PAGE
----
|"Sure, call it whatever you want. Just send us the check." -- TSR|
Advanced Dungeons and Dragons is a 1982 game for the Intellivision console, later renamed with the subtitle Cloudy Mountain to avoid confusion with 1983's Advanced Dungeons and Dragons: Treasure of Tarmin. It is a barely-passable action game, not under the most liberal of definitions an RPG, and having about as much to do with Dungeons & Dragons as Pac-Man. In a recent comment, Harland suggested that Mattel's policy was to cover its bases by "acquiring licenses from everyone no matter how tenuous the connection," but I suspect their motivation was less avoiding legal problems and more trying to fool D&D fans into thinking this game was in any way related.
Despite Cush1978's warnings about the game's lack of CRPG elements, I wanted to play it because it's really the first officially-licensed Dungeons & Dragons game for anything resembling a computer. Wikipedia's list of Dungeons & Dragons video games starts with dnd and Don Daglow's Dungeon, but these weren't licensed and if we're going to include them, we need to include pretty much every CRPG in the late 1970s and early 1980s. The next games, Dungeons & Dragons Computer Labyrinth Game and Dungeons & Dragons Computer Fantasy Game, both also by Mattel, are electronic toys. This and Treasure of Tarmin are the only other D&D titles that precede Pool of Radiance, and unless Tarmin turns out to be unusually good, it seems that Pool was the first game to remotely replicate the D&D experience on a computer or console.
The game takes place on a map in which you have to navigate between your house and the titular Cloudy Mountain, where your goal is to re-unite two pieces of the Crown of Kings. The trick is that only certain mountains in the ranges are navigable (randomized for each game). These initially appear as black, but as you approach them, they change color to gray, blue, red, or purple, indicating their relative difficulties. You must cleave a path through the right series of mountains to reach Cloudy Mountain.
|Hewing through the forest with an axe, on my way to Cloudy Mountain.|
Each navigable mountain, when "entered," turns into a moderate-sized labyrinth of caves. You explore, kill or avoid monsters, look for tools and arrows, and ultimately try to find the ladder leading out to the other side of the mountain. Then, you can proceed to the next one.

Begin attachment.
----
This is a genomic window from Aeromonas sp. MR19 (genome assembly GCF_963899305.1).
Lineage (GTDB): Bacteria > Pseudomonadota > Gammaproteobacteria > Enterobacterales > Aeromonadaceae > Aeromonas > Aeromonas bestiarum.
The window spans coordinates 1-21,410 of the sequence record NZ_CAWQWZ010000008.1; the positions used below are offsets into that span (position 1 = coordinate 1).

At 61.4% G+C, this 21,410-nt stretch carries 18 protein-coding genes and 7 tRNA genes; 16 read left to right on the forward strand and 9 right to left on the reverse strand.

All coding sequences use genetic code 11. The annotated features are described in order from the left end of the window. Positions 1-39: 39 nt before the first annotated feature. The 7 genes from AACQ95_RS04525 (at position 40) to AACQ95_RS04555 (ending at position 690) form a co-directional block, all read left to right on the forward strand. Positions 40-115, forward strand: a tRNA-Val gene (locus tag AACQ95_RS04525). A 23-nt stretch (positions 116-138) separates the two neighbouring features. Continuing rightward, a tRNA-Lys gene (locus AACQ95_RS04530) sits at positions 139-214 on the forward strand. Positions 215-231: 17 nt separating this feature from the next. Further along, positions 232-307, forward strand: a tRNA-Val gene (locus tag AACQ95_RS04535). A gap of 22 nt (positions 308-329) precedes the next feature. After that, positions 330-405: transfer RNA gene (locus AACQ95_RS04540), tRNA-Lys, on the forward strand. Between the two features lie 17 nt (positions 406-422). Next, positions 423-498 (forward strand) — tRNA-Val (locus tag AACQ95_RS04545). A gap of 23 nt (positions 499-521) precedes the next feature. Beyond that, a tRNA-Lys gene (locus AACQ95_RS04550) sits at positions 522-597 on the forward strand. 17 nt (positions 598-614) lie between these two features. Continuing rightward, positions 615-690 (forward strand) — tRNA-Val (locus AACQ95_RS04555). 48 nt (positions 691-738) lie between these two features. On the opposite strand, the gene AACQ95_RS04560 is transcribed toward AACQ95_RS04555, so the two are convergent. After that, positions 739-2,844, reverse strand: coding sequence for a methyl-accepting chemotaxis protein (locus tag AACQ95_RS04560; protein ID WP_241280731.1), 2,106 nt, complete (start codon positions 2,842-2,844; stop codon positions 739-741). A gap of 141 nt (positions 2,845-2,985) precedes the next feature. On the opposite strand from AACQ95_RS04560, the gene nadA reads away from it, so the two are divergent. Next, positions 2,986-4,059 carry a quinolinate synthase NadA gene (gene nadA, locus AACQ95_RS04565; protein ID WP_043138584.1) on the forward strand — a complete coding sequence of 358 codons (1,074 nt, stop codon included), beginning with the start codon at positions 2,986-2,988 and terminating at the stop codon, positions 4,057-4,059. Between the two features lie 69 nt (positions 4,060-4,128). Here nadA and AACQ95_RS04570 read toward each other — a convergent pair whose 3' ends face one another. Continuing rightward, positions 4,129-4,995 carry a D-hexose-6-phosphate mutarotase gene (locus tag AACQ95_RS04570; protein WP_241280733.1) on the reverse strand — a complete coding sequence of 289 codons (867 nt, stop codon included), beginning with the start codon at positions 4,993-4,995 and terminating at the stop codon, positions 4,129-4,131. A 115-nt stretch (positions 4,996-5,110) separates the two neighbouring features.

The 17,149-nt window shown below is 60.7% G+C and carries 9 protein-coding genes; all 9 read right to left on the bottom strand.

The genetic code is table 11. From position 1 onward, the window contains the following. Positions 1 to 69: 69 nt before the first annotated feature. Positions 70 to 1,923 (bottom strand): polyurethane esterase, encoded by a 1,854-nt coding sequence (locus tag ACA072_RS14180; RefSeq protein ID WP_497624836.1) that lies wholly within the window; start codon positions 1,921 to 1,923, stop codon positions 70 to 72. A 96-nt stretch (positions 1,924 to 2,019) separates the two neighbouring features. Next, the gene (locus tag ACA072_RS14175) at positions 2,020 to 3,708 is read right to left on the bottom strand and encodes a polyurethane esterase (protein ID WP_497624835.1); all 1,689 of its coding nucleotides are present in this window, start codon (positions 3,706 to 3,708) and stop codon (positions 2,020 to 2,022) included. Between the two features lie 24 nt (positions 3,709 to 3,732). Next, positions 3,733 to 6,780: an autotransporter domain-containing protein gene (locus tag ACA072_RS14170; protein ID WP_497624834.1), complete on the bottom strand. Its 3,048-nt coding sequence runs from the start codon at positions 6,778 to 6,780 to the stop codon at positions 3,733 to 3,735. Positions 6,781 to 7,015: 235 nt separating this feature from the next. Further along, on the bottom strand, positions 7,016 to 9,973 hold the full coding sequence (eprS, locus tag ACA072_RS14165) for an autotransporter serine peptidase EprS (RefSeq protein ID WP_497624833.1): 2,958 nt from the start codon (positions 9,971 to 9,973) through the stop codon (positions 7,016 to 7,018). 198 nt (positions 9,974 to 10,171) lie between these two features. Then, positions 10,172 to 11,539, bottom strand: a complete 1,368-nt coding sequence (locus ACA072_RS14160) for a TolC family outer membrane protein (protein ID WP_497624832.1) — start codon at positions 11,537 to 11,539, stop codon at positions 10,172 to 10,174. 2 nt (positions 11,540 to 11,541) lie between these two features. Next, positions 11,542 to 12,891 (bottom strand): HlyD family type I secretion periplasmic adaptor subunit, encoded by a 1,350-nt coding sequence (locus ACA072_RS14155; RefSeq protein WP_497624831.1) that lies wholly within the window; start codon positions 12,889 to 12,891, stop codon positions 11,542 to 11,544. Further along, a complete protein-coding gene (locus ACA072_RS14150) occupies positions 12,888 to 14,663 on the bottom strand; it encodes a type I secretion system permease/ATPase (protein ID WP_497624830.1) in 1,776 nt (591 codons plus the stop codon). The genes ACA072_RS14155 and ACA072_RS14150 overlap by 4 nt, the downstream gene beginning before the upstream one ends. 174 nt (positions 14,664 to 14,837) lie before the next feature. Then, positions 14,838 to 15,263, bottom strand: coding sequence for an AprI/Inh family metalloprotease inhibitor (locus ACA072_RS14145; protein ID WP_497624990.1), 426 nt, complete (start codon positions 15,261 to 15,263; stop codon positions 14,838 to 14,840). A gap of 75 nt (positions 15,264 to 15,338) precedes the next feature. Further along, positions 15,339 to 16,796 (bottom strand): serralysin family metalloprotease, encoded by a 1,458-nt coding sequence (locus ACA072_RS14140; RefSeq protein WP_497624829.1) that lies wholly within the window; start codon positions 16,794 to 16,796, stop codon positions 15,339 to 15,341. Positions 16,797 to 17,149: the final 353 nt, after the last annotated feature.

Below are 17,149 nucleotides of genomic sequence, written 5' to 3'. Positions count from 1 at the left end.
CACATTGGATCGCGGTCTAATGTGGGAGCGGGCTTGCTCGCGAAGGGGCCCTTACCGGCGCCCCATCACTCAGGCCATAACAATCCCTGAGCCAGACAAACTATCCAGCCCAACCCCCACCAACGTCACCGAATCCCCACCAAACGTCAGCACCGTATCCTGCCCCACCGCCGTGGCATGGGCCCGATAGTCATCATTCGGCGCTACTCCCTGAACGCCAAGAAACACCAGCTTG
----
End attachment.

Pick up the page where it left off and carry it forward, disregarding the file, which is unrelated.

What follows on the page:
|Making it to the exit. I honestly don't know what that skull is there for. There's at least one in every dungeon.|
At some point, you'll probably have to navigate the river, forest, or gates (or all three), meaning you have to find a boat, an axe, or a key among the dungeon's treasures. I say "probably" because there is at least one potential path that avoids all of these obstacles but involves crossing more dungeons.
|Finding a key.|
The difficult gameplay all takes place in the caves. You have only one weapon--a bow--and you start the game with only three arrows. Since many enemies take two or three arrows to kill, finding more arrows is an immediate priority. If you run out of arrows, you have no options against the monsters, as most monsters cannot be outrun. You have three "lives" and each life has essentially three hit points, with the character proceeding from black to blue to red before dying.
|Coming upon a quiver of arrows. I think the fuzzy creature above it is supposed to be a spider. They steal arrows.|
The game is innovative in its use of sound. Most computer RPGs of the era either had no sound or were best played with the sound off. I can't think of any CRPGs from the 1980s in which sound was essential to the game. In this game, it is. You have to listen carefully for the sounds of movement or snoring to know if there are monsters in the corridors ahead. If so, you must either avoid the corridors or shoot arrows down them ahead of you. Arrows bounce off angled walls at 90 degrees, and mastering this banking is key to killing monsters before they're suddenly on top of you, at which point you'll almost certainly die. (Arrows bounce directly back at you when fired at flat surfaces, a mechanic responsible for more than one of my deaths.)